Cheesecakes are one of the most technical cakes you can make, but they are so worth the effort! The good news is that there are different ways to make them, and you can always choose the cheesecake recipe that matches your preference, skill level, and kitchen equipment.
Yes, we meant to say preference first! This is because the way they’re baked (or not baked) gives cheesecakes fundamentally different tastes and textures. For example, baked cheesecakes tend to be tangier than Japanese cheesecakes, and no-bake cheesecakes are best served cold while burnt Basque cheesecakes are best consumed warm.
Here’s how each kind of cheesecake is different from the others:
1 Baked cheesecakes are creamy and velvety smooth, while Japanese cheesecakes are pillowy soft. No-bake cheesecakes are creamy but firmer.
Cheesecakes can have different tastes and textures because of how their ingredients behave during their baking (or non-baking process). For example, baked cheesecakes (which include burnt Basque cheesecakes) are baked in an oven, which allows the eggs beaten into their batters to rise and create the small air pockets that give them a creamy and velvety mouthfeel.
On the other hand, Japanese cheesecake batters require folding in a meringue, which is why they are more like cream cheese-flavored soufflés: they’re light and pillowy to the bite! Meanwhile, no-bake cheesecakes are set with gelatin and whipped cream, making them firmer than the rest due to the gelatin, but still light and creamy from the air in the whipped cream.
2 Baked and no-bake cheesecakes usually have a crushed biscuit crust while Japanese and burnt Basque cheesecakes don’t.
Even though the first cheesecakes that the Greeks created didn’t have crusts, modern baked cheesecakes are usually baked with them. The crusts are made with crushed biscuits or graham crackers, butter, and sugar, and are usually baked first to make them firm. No-bake cheesecakes are the same, except that the crust is refrigerated or frozen before the batter is added.
Japanese cheesecakes and burnt Basque cheesecakes are baked without crusts, and as such are a little easier to tease out of baking pans.
3 Only no-bake cheesecakes are made with gelatin and set as it chills. The baked cheesecakes are all made with eggs and baked in the oven.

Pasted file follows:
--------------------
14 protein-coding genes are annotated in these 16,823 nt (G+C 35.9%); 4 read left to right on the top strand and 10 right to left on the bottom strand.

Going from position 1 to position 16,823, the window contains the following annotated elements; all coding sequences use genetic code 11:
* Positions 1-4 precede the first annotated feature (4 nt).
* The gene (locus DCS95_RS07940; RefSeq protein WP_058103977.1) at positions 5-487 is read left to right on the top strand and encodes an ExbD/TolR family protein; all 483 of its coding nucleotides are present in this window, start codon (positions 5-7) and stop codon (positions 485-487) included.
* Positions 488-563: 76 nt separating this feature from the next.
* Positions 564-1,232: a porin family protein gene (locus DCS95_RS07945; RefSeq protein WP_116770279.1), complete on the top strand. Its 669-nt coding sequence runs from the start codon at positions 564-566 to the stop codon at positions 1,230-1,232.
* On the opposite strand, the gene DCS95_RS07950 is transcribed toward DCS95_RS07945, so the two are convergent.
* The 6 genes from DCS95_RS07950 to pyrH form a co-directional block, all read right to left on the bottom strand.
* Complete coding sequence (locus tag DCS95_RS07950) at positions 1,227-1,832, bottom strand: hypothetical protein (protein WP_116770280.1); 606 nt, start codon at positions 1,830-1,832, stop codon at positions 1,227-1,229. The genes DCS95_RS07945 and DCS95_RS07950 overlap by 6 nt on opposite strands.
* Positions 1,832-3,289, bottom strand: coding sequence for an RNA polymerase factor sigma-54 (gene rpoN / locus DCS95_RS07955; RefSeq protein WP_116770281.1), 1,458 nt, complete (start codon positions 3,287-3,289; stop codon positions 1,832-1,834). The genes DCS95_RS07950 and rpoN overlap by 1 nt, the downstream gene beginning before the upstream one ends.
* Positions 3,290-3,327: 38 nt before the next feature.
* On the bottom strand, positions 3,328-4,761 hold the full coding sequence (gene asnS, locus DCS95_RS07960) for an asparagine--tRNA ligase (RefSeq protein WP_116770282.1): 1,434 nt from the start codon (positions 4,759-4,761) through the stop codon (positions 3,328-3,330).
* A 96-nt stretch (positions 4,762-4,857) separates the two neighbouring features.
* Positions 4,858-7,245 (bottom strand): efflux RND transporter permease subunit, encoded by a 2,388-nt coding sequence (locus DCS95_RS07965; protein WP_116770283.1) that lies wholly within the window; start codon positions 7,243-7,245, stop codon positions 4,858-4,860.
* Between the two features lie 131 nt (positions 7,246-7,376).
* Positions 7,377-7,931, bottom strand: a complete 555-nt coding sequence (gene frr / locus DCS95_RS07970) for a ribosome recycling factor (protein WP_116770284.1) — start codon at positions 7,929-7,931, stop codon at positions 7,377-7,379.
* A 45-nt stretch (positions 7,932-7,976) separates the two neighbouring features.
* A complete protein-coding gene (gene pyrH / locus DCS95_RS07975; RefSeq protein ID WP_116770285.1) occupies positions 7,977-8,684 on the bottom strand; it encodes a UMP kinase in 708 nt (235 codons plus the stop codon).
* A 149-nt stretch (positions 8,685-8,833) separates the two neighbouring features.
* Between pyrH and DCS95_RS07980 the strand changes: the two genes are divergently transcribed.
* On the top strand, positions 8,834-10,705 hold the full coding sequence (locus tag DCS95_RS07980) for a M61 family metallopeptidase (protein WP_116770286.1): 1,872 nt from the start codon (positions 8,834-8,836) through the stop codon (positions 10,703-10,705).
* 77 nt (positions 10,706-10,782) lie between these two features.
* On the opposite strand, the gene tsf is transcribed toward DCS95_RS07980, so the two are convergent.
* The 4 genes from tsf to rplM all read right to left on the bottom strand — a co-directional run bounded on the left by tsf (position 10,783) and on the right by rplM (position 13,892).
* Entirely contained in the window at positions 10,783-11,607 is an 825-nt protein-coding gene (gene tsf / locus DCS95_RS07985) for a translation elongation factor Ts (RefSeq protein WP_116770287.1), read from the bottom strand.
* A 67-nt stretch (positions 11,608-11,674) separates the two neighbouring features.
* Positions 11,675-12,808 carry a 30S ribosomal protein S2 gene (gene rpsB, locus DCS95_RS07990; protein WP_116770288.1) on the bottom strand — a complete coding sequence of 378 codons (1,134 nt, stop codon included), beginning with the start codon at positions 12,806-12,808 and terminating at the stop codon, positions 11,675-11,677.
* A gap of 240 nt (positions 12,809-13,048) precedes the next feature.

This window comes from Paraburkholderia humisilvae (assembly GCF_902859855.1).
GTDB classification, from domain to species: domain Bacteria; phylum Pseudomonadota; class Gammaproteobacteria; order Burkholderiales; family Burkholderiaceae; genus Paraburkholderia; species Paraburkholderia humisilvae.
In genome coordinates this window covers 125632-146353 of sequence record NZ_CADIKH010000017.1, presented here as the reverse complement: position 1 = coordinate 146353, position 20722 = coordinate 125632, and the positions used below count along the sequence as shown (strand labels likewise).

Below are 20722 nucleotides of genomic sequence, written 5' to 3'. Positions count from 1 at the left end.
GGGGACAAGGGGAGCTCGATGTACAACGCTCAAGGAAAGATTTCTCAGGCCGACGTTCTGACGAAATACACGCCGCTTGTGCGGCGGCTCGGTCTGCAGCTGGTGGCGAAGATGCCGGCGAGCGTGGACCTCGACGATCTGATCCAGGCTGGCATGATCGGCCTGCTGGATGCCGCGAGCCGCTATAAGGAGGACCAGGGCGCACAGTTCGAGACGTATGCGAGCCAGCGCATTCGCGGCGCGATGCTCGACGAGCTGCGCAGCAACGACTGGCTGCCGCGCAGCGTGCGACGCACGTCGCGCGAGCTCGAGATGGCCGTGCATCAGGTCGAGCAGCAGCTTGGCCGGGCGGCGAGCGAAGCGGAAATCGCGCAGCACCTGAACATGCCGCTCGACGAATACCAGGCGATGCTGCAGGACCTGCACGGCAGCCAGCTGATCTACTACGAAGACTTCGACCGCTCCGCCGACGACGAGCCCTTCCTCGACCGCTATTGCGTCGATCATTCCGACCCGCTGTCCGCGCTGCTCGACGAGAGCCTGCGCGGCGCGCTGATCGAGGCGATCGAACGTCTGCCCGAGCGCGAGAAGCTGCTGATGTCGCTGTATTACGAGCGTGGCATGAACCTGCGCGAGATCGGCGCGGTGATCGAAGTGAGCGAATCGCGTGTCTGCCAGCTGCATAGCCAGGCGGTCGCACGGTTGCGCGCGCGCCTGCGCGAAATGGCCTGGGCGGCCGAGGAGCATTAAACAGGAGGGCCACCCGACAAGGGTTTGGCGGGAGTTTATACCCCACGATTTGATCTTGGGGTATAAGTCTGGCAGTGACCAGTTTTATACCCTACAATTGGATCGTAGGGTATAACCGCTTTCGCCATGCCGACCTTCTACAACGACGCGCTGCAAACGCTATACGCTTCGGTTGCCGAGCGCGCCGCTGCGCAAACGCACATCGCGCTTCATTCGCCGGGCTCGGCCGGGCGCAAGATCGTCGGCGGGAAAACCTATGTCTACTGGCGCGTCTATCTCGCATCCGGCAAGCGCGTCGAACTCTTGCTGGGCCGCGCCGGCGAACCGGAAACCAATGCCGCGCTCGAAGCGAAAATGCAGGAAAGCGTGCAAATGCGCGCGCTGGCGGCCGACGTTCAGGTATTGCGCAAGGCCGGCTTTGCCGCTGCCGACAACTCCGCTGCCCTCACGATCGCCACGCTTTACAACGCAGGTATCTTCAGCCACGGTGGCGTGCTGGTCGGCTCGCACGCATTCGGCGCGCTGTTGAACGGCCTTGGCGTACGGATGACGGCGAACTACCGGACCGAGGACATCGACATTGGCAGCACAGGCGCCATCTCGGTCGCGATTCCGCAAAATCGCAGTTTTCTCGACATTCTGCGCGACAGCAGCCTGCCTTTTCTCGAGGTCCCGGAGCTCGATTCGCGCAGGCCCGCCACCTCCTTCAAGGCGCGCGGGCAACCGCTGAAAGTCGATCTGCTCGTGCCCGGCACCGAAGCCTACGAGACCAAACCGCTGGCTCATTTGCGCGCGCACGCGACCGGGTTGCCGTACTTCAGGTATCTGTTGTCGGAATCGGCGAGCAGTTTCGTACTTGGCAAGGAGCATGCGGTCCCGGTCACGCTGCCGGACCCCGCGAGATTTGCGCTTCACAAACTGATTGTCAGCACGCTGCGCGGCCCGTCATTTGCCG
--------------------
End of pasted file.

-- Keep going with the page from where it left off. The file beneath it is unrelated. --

No-bake cheesecakes are easy to make because they don’t require an oven: they firm up because gelatin and whipped cream are two of the key ingredients. However, don’t go thinking they take less time to make! No-bake cheesecakes need about the same time as baked, Japanese, and burnt Basque cheesecakes to set in the refrigerator. Without this time to set, you’ll end up with melty (although delicious) goop of a cake.
Meanwhile, recipes of baked, Japanese, and burnt Basque cheesecakes are all made with eggs and thus need to be baked in the oven to set. While recipes may differ on the use of a water bath, but one thing stays the same: you’ll need an oven to bake them. These baked cheesecakes all emerge from the oven soft because we still want to preserve their velvety smooth custard centers. Chilling them will make them easier to slice and serve.
4 Baked cheesecakes and Japanese cheesecakes are baked low and slow. Burnt Basque cheesecakes are baked at a high temperature to get that signature crust.
The key to getting perfectly smooth baked and Japanese cheesecakes that don’t fall when they come out of the oven is by baking them gently at a low, low temperature (about 150-160 degrees C or 300-325 degrees F). This allows the eggs in the batter to do their thing: rise slowly but surely, giving the cheesecakes a stable but soft structure.
Burnt Basque cheesecakes are the only ones baked at a higher temperature (around 200-220 degrees C or 400-425 degrees F). This allows two things to happen: first, the cake rises faster and forms a crust; second, baking it at a sustained high temperature caramelizes the crust up top but continues to bake the insides steadily. The result is a cheesecake with a golden brown top that gives way to a silky-smooth, custard-like bite.
5 No-bake cheesecakes are best served chilled while burnt Basque cheesecakes are best served warm.
Since gelatin needs colder temperatures to set and whipped cream holds better at colder temperatures too, it just makes sense for no-bake cheesecakes to be served chilled. They’re firmer coming from the refrigerator, which makes for creamy, airy bites.
Burnt Basque cheesecakes, on the other hand, come out slightly jiggly from the oven, and you only need to wait until they’re just warm to the touch before you can enjoy a slice. Because they’re baked at a higher temperature for a long time, they set up faster than baked cheesecakes, and have a creamy, melt-in-your-mouth quality when they’re still warm. These are meant to be served warm and for best results, soon after it comes out of the oven so the centers are still velvety smooth and creamy.
While baked cheesecakes are usually chilled overnight, too, there is no reason why you cannot slice a room-temperature baked cheesecake and still enjoy it, too, since these are fairly set once cooled down.
6 You can store baked cheesecakes in the refrigerator, but Japanese cheesecakes are best eaten fresh.
Baked cheesecakes are the happy medium among all the different cheesecakes when it comes to storing: they will keep well in the refrigerator for a few days and can be frozen for longer storage (depending on the toppings, of course: fresh fruits and whipped cream should be consumed within 3 days).
For Japanese cheesecakes, however, storing them might not be the best idea. Because they are baked like soufflés, they rely on the air pockets created by the meringue mixed in their batter for their structure. And just like soufflés, which tend to fall after a while, Japanese cheesecakes might keep their pillowy texture when they’re left out or stored for too long.